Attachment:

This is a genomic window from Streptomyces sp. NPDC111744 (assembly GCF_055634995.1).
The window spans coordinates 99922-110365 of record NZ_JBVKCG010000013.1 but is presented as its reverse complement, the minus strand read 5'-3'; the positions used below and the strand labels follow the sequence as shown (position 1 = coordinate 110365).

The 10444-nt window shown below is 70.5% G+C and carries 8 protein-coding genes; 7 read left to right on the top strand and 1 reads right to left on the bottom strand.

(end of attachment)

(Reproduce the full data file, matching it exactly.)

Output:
This is a genomic window from Streptomyces sp. NPDC111744 (assembly GCF_055634995.1).
The window spans coordinates 99922-110365 of record NZ_JBVKCG010000013.1 but is presented as its reverse complement, the minus strand read 5'-3'; the positions used below and the strand labels follow the sequence as shown (position 1 = coordinate 110365).

The 10444-nt window shown below is 70.5% G+C and carries 8 protein-coding genes; 7 read left to right on the top strand and 1 reads right to left on the bottom strand.